Looking Back on Silent Hill: Shattered Memories

A Toast to Lonely Souls

Few horror series are as revered as Silent Hill, and with good reason- the original few games tell unique, interesting stories and give the player a sense of unease and dread that few imitators can recreate. After the fourth game though, Konami started to outsource their games and Team Silent was all but gone, until 2009. With the Wii sky rocketing in popularity, they came back to make one last game in the series, and many were apprehensive about it. Rather than a brand new entry in the original canon, they instead made a completely reimagined version of the first game. Silent Hill: Shattered Memories took characters, locations, and certain gameplay ideas and reworked them into something entirely separate from the rest of the series. Many purists hated it, but I’m here to tell you otherwise. Silent Hill: Shattered Memories was in many ways ahead of its time, and stands as a moving supernaturally themed drama when taken as its own piece of work. Let’s take a look back shall we?

Before I go any further, I’m going to be talking full spoilers for the game. If you haven’t played it, it’s worth tracking down in some form and shouldn’t take long to get through, clocking in at about 5- 6 hours for an initial play through. So go play it.

Okay, we on the same page? Good. Let’s get started.

Running From Your Problems

Harry Mason runs through a frozen environment while one of the pink monsters is shined on by his flashlight
The game introduced chase sequences, to mixed results.

The original Silent Hill games are as old school as survival horror gets. Your character runs in clunky fashion, combat is awkward, and you run around semi linear levels solving puzzles and fighting off some of the most bizarre and memorable monsters in gaming. It’s classic stuff, and at least the second and third games hold up relatively well today (I’ve only seen bits of the first and fourth).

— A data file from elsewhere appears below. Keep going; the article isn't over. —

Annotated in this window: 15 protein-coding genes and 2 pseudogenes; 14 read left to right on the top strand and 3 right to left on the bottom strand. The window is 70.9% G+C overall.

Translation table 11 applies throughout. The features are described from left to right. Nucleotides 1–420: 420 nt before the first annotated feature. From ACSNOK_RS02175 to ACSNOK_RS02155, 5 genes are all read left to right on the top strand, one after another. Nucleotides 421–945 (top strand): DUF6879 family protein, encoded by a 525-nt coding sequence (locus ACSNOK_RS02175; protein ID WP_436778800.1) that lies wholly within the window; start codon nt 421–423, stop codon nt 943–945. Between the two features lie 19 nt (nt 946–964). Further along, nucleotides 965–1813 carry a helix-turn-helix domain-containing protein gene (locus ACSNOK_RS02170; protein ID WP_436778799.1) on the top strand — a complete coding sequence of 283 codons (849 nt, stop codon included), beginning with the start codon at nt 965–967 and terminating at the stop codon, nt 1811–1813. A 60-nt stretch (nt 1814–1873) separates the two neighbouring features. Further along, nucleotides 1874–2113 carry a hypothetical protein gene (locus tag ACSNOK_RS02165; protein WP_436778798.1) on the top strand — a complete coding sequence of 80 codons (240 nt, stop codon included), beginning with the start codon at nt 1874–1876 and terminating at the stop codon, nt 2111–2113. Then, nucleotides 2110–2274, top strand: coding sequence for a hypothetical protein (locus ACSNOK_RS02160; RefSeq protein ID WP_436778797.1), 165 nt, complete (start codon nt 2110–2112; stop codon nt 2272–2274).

Imagine people’s surprise when Team Silent announced that the game would be what we now refer to as a Walking Simulator. The nightmare sections from previous games would return, but instead of the creepy, rustic theme, they would now freeze the world over in a very literal sense. Additionally, they would be the only time that Harry Mason would ever be in any danger. Admittedly, this was a strange choice. After all, horror works best when you don’t know what’s coming next. So having the game signal to the player “hey, shit’s about to get spooky,” would undermine the terror the series is known for.

I’ll say it up front- this game is not very scary. The nightmare sequences kind of drag after a while, with repetition settling in, leading more to annoyance than fear. And the fact that you can only run from the bizarre things that chase you means that they can devolve into extended games of hide and seek. I’m pretty torn about gameplay loops like this, personally. They can be intense when executed correctly, but most of the time they rely on trial and error mechanics that just become grating. Shattered Memories can be intense during the chases, especially near the end, but it doesn’t come close to achieving the level of dread found in the third game (which is my favorite horror game of all time despite having first experienced it in the much maligned HD Collection).

However, this isn’t necessarily bad. As we will come to see, the game tells a very different kind of story from the rest of the series, and is going for an entirely different feel.

An Old World, Reimagined

Harry walks through the snowy streets of Silent Hill near a clothing shop called Theresa's